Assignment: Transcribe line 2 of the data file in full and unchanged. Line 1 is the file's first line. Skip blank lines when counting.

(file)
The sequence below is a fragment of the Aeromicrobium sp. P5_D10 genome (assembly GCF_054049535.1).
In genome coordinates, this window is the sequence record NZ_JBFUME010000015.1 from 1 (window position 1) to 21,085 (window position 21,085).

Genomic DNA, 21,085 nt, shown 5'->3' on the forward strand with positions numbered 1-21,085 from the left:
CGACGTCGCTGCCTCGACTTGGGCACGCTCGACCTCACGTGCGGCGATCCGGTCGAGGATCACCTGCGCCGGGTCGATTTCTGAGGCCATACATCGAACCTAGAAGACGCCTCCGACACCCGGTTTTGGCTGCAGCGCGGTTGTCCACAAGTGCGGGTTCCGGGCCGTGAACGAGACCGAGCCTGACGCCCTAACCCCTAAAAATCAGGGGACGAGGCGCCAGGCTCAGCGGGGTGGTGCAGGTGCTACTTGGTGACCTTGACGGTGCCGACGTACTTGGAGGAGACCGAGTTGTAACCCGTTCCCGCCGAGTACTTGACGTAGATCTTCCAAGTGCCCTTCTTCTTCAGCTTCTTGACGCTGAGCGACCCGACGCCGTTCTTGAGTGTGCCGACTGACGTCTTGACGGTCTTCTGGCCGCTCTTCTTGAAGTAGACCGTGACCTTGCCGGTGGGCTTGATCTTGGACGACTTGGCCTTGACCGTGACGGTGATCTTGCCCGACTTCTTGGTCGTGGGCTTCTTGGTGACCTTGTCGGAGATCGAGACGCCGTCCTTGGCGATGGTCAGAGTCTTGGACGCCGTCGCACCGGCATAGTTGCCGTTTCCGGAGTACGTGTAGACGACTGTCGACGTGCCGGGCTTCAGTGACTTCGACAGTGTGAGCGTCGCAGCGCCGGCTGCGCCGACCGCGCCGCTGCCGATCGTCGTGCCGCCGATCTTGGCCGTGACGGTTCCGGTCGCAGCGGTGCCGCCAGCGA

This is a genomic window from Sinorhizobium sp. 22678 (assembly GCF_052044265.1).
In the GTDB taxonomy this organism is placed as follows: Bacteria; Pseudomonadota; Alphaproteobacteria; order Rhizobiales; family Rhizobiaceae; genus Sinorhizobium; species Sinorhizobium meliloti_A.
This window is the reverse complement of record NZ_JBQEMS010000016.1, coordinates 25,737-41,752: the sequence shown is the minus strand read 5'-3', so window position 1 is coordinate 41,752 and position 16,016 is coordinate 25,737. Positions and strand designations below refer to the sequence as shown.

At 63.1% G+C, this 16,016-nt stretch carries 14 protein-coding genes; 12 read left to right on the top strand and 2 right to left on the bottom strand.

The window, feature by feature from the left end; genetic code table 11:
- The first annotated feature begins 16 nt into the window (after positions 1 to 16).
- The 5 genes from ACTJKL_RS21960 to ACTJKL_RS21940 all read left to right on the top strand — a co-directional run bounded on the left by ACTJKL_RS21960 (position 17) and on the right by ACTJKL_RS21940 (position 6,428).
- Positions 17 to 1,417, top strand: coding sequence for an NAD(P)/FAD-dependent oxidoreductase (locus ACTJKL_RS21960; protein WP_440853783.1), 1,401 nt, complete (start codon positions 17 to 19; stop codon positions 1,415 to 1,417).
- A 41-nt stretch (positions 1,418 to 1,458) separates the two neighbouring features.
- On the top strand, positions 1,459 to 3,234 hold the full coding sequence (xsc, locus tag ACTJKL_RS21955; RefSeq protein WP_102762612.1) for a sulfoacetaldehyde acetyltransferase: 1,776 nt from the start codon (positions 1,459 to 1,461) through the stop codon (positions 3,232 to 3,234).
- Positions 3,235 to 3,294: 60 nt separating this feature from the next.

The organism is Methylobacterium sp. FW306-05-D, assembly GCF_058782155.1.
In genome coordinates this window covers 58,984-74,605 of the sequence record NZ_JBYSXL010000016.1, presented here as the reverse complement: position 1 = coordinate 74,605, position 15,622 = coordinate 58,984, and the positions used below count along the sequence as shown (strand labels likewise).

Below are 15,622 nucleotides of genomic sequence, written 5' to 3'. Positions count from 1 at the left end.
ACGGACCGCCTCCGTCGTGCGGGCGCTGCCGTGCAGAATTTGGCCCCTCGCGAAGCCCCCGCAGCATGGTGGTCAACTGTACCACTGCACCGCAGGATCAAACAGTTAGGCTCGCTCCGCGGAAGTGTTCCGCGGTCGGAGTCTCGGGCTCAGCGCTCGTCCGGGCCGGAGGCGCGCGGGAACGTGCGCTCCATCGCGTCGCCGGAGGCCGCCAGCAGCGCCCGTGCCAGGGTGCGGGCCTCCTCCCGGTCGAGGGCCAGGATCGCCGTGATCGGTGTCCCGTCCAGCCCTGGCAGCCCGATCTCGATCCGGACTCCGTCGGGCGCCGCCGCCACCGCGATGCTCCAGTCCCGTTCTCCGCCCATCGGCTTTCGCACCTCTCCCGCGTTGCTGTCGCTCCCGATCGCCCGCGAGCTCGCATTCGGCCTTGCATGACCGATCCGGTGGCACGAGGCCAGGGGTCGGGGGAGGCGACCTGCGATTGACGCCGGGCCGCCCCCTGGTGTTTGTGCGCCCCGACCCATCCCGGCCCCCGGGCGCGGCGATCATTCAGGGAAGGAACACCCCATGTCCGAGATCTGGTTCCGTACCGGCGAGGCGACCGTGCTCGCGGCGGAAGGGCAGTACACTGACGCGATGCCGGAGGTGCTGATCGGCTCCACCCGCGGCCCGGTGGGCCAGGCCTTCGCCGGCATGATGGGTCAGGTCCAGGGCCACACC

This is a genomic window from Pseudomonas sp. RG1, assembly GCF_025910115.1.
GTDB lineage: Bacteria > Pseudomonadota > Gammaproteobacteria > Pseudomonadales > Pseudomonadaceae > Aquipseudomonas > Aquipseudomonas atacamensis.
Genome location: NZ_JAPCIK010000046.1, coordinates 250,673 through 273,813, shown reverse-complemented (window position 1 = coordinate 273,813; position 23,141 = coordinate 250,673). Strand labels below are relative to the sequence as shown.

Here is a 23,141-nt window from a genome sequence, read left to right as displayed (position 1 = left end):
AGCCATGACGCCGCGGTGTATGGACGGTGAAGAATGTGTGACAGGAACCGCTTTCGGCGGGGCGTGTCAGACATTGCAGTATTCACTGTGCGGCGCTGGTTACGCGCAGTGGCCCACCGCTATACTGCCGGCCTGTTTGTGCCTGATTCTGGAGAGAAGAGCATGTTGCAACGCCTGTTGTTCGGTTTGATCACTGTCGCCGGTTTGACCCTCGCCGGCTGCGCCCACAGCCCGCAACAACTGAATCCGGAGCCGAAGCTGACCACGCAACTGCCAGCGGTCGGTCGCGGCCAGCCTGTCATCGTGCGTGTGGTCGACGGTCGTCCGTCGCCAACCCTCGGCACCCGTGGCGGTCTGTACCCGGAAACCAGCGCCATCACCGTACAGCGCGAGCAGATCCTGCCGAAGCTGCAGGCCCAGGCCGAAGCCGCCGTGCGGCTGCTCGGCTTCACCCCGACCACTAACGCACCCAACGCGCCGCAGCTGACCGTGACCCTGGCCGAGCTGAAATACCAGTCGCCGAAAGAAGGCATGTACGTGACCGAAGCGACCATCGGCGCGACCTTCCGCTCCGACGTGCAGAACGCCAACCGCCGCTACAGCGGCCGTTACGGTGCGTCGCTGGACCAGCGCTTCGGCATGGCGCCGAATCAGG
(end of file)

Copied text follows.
In genome coordinates, this window is the sequence record NZ_JBFUME010000015.1 from 1 (window position 1) to 21,085 (window position 21,085).